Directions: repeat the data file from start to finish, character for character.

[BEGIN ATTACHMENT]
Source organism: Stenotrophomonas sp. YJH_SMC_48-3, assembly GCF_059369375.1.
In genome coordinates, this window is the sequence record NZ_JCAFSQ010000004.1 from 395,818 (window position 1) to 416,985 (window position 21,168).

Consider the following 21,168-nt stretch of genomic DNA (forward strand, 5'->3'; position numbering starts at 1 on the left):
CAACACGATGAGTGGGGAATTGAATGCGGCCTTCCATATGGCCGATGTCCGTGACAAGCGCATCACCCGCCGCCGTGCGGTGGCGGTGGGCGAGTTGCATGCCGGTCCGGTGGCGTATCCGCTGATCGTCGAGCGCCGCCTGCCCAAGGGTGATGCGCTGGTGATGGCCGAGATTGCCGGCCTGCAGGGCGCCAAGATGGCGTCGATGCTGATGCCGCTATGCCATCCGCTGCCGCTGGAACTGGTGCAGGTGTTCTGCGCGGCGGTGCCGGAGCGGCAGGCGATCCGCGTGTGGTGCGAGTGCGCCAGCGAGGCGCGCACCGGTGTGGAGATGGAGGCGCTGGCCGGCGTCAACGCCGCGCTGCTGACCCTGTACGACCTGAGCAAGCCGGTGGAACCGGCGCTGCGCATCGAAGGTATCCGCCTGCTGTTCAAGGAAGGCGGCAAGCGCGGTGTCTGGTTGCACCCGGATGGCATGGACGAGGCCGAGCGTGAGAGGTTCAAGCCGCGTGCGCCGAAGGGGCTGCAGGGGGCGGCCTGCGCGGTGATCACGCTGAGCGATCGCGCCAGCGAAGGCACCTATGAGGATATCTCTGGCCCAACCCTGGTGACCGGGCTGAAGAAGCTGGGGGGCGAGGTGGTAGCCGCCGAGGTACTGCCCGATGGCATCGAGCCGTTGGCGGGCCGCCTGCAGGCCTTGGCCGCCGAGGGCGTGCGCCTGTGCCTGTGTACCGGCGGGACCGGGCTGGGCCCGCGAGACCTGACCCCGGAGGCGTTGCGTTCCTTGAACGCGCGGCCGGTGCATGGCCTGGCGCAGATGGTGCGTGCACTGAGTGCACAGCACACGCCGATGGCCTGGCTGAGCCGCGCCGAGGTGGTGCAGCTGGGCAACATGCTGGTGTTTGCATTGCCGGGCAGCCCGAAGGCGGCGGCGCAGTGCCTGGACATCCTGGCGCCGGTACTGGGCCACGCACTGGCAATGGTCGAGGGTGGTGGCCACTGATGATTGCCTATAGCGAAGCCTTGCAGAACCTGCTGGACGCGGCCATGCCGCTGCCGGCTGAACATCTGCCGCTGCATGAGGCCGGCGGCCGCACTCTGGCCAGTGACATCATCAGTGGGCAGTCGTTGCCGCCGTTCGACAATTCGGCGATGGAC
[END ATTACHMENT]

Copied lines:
Source organism: Stenotrophomonas sp. YJH_SMC_48-3, assembly GCF_059369375.1.
In genome coordinates, this window is the sequence record NZ_JCAFSQ010000004.1 from 395,818 (window position 1) to 416,985 (window position 21,168).

Consider the following 21,168-nt stretch of genomic DNA (forward strand, 5'->3'; position numbering starts at 1 on the left):
CAACACGATGAGTGGGGAATTGAATGCGGCCTTCCATATGGCCGATGTCCGTGACAAGCGCATCACCCGCCGCCGTGCGGTGGCGGTGGGCGAGTTGCATGCCGGTCCGGTGGCGTATCCGCTGATCGTCGAGCGCCGCCTGCCCAAGGGTGATGCGCTGGTGATGGCCGAGATTGCCGGCCTGCAGGGCGCCAAGATGGCGTCGATGCTGATGCCGCTATGCCATCCGCTGCCGCTGGAACTGGTGCAGGTGTTCTGCGCGGCGGTGCCGGAGCGGCAGGCGATCCGCGTGTGGTGCGAGTGCGCCAGCGAGGCGCGCACCGGTGTGGAGATGGAGGCGCTGGCCGGCGTCAACGCCGCGCTGCTGACCCTGTACGACCTGAGCAAGCCGGTGGAACCGGCGCTGCGCATCGAAGGTATCCGCCTGCTGTTCAAGGAAGGCGGCAAGCGCGGTGTCTGGTTGCACCCGGATGGCATGGACGAGGCCGAGCGTGAGAGGTTCAAGCCGCGTGCGCCGAAGGGGCTGCAGGGGGCGGCCTGCGCGGTGATCACGCTGAGCGATCGCGCCAGCGAAGGCACCTATGAGGATATCTCTGGCCCAACCCTGGTGACCGGGCTGAAGAAGCTGGGGGGCGAGGTGGTAGCCGCCGAGGTACTGCCCGATGGCATCGAGCCGTTGGCGGGCCGCCTGCAGGCCTTGGCCGCCGAGGGCGTGCGCCTGTGCCTGTGTACCGGCGGGACCGGGCTGGGCCCGCGAGACCTGACCCCGGAGGCGTTGCGTTCCTTGAACGCGCGGCCGGTGCATGGCCTGGCGCAGATGGTGCGTGCACTGAGTGCACAGCACACGCCGATGGCCTGGCTGAGCCGCGCCGAGGTGGTGCAGCTGGGCAACATGCTGGTGTTTGCATTGCCGGGCAGCCCGAAGGCGGCGGCGCAGTGCCTGGACATCCTGGCGCCGGTACTGGGCCACGCACTGGCAATGGTCGAGGGTGGTGGCCACTGATGATTGCCTATAGCGAAGCCTTGCAGAACCTGCTGGACGCGGCCATGCCGCTGCCGGCTGAACATCTGCCGCTGCATGAGGCCGGCGGCCGCACTCTGGCCAGTGACATCATCAGTGGGCAGTCGTTGCCGCCGTTCGACAATTCGGCGATGGAC